If you have a vague notion that something should be done about that, (a notion I've heard expressed more than once...) then you and I and the good folks at the US Naval Institute are in agreement. Preserving the history documented by the milbloggers is just one of the goals of the milblog project, the once-vague idea that we're now making real.
And it's a big idea, if I say so myself - too big to explain in one simple blog post, so stand by for more. Likewise, it's too big a task to be accomplished by just one person. So if you're a milblogger (and exactly what is a milblogger? is a topic for much further discussion on its own) I'm asking for your help. All I'll really need is just a little bit (maybe just one or two of those half hours...) of your time, and your willingness to tell the tale.
We've already made history, it's time to save it.
(More to follow...)
The Mudville Gazette is the on-line voice of an American warrior and his wife who stands by him. They prefer to see peaceful change render force of arms unnecessary. Until that day they stand fast with those who struggle for freedom, strike for reason, and pray for a better tomorrow.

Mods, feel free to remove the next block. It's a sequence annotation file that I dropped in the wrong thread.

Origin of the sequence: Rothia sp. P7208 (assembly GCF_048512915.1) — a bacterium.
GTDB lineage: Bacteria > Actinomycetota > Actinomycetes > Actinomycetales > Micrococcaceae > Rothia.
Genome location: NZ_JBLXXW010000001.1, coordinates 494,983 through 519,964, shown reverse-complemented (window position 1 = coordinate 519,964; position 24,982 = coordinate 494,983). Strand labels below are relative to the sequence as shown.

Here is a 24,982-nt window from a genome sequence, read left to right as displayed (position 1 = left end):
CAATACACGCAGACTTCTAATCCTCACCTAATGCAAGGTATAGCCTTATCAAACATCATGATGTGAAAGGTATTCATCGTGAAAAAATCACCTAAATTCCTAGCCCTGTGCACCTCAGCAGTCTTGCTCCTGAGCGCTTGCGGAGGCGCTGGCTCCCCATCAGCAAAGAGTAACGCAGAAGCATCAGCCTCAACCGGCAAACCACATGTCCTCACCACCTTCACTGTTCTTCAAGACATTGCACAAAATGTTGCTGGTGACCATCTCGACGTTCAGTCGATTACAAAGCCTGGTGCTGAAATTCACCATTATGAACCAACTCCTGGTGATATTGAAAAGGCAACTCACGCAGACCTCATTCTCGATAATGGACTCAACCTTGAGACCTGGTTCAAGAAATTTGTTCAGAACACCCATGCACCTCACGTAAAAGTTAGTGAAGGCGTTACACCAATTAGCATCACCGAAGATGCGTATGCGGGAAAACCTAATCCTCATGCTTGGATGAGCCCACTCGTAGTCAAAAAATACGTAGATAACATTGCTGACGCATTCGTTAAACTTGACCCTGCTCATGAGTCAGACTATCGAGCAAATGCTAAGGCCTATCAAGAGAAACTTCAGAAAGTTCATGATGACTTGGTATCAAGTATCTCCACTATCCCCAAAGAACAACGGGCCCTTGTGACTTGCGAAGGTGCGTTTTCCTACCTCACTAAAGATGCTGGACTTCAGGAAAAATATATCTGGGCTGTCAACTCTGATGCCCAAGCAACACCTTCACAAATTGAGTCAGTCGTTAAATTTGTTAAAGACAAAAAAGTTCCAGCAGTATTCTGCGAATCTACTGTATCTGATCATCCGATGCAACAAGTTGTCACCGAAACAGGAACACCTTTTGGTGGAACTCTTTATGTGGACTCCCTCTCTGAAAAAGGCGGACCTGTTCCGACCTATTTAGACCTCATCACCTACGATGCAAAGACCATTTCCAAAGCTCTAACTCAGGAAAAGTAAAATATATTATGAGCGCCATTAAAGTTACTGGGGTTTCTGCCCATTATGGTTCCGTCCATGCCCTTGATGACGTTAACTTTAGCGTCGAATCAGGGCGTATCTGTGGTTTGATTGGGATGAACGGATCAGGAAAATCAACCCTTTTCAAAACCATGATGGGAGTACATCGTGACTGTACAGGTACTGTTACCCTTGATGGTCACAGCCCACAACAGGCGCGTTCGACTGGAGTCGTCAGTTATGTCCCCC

Furthermore, I will occasionally use satire or parody herein. The bottom line: it's my house.
I like having visitors to my house. I hope you are entertained. I fight for your right to free speech, and am thrilled when you exercise said rights here. Comments and e-mails are welcome, but all such communication is to be assumed to be 1)the original work of any who initiate said communication and 2)the property of the Mudville Gazette, with free use granted thereto for publication in electronic or written form. If you do NOT wish to have your message posted, write "CONFIDENTIAL" in the subject line of your email.
Original content copyright © 2003 - 2011 by Greyhawk. Fair, not-for-profit use of said material by others is encouraged, as long as acknowledgement and credit is given, to include the url of the original source post. Other arrangements can be made as needed.
Contact: greyhawk at mudvillegazette dot com